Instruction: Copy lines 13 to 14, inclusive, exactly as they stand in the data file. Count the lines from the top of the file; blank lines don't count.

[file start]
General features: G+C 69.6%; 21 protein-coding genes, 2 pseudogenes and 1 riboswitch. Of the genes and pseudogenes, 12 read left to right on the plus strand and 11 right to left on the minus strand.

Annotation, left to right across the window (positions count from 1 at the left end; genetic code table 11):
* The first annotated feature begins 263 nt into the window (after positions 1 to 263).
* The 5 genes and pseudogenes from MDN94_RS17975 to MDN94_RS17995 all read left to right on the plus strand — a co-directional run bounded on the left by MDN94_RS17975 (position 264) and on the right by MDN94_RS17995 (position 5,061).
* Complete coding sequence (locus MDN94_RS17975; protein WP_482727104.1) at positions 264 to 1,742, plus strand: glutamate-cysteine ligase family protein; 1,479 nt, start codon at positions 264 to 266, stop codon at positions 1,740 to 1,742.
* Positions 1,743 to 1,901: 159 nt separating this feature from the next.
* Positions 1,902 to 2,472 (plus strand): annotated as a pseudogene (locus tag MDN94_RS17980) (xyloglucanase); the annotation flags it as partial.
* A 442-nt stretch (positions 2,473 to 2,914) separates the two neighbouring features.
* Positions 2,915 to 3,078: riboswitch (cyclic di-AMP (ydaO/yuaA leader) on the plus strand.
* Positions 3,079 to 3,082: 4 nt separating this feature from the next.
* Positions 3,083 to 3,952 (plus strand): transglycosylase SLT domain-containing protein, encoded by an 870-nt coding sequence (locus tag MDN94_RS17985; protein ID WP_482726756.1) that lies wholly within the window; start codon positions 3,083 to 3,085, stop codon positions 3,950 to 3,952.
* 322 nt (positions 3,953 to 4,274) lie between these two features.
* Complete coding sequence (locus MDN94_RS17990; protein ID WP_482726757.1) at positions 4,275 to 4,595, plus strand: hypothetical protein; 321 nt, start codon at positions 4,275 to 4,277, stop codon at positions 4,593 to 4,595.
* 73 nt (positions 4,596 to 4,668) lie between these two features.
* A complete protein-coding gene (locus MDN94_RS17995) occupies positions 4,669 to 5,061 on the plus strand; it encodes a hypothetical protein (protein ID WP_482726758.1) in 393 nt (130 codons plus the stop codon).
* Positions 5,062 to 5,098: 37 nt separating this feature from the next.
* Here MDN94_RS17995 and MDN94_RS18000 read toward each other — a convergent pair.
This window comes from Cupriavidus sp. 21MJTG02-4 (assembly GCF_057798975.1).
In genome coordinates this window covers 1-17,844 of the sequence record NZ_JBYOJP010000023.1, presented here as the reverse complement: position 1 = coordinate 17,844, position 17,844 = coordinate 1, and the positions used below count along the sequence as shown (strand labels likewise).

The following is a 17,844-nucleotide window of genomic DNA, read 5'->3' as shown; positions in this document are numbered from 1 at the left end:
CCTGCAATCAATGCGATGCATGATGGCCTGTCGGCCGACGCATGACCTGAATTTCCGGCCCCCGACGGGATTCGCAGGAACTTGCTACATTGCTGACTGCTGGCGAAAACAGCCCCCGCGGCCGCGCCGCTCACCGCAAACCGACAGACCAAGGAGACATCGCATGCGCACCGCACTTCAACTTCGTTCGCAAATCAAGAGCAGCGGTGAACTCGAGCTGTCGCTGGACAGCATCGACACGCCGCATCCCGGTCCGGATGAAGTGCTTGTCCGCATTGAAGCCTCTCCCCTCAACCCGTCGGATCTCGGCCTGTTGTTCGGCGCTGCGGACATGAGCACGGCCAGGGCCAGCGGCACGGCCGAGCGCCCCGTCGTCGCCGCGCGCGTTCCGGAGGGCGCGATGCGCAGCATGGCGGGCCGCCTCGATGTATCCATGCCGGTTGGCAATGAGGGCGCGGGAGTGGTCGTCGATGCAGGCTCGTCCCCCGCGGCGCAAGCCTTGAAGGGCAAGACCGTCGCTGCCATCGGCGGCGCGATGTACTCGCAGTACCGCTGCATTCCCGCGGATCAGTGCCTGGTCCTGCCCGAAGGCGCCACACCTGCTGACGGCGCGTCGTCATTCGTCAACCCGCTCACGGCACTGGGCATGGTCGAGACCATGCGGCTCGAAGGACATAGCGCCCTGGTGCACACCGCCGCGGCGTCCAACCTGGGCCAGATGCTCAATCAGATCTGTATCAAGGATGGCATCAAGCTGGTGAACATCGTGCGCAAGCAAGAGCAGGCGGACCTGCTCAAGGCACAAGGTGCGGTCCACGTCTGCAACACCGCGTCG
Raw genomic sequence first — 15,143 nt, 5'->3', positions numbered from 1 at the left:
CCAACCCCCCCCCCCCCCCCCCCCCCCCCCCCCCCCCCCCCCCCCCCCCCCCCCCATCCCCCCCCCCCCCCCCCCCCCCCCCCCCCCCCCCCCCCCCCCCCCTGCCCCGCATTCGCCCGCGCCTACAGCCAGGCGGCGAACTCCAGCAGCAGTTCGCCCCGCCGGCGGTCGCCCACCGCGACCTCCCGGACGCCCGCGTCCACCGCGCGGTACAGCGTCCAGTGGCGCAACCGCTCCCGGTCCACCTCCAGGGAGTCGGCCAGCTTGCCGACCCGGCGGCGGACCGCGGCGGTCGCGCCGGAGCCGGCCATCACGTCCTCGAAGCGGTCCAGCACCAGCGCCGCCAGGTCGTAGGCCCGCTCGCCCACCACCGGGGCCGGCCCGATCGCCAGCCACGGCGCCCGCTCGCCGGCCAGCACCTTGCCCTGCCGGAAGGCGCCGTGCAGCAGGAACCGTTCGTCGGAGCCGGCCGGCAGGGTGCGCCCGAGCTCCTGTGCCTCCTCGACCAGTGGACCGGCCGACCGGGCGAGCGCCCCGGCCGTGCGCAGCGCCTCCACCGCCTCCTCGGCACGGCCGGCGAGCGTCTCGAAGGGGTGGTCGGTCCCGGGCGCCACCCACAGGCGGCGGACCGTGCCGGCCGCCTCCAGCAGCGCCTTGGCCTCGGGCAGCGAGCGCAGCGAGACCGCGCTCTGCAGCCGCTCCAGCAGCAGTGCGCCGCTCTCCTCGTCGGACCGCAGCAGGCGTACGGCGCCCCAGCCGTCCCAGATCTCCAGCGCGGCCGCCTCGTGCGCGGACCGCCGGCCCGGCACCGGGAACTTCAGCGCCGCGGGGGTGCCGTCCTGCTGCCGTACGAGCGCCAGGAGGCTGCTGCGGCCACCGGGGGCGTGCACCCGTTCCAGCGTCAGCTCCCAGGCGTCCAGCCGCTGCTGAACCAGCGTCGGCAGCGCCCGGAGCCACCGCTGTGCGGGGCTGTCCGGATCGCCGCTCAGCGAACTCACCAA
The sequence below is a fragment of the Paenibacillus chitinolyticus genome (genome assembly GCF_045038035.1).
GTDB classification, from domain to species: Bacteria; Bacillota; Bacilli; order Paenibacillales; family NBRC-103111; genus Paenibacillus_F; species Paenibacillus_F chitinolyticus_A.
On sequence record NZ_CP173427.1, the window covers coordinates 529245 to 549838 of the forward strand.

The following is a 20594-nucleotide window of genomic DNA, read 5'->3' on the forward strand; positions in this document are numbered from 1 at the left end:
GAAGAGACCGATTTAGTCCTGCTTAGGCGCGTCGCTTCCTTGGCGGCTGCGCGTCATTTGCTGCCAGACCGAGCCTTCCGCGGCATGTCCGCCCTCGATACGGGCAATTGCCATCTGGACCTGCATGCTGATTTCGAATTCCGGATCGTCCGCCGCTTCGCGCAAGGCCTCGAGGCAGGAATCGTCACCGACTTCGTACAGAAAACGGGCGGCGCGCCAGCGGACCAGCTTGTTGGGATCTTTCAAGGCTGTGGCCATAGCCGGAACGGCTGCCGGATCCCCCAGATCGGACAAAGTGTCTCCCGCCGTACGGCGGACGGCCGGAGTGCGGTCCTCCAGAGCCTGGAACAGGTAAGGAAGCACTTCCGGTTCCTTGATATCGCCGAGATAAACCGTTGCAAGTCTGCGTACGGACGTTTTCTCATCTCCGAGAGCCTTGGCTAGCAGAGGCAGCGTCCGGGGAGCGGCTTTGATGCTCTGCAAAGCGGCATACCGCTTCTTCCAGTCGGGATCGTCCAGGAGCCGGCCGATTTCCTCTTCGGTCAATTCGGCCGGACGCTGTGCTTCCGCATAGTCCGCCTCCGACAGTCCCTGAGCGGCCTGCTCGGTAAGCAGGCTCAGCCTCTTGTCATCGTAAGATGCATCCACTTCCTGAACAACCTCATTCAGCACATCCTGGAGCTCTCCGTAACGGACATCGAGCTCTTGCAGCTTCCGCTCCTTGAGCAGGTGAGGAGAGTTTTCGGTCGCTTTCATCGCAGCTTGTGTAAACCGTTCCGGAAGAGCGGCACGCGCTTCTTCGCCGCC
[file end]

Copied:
* Complete coding sequence (locus MDN94_RS17990; protein ID WP_482726757.1) at positions 4,275 to 4,595, plus strand: hypothetical protein; 321 nt, start codon at positions 4,275 to 4,277, stop codon at positions 4,593 to 4,595.
* 73 nt (positions 4,596 to 4,668) lie between these two features.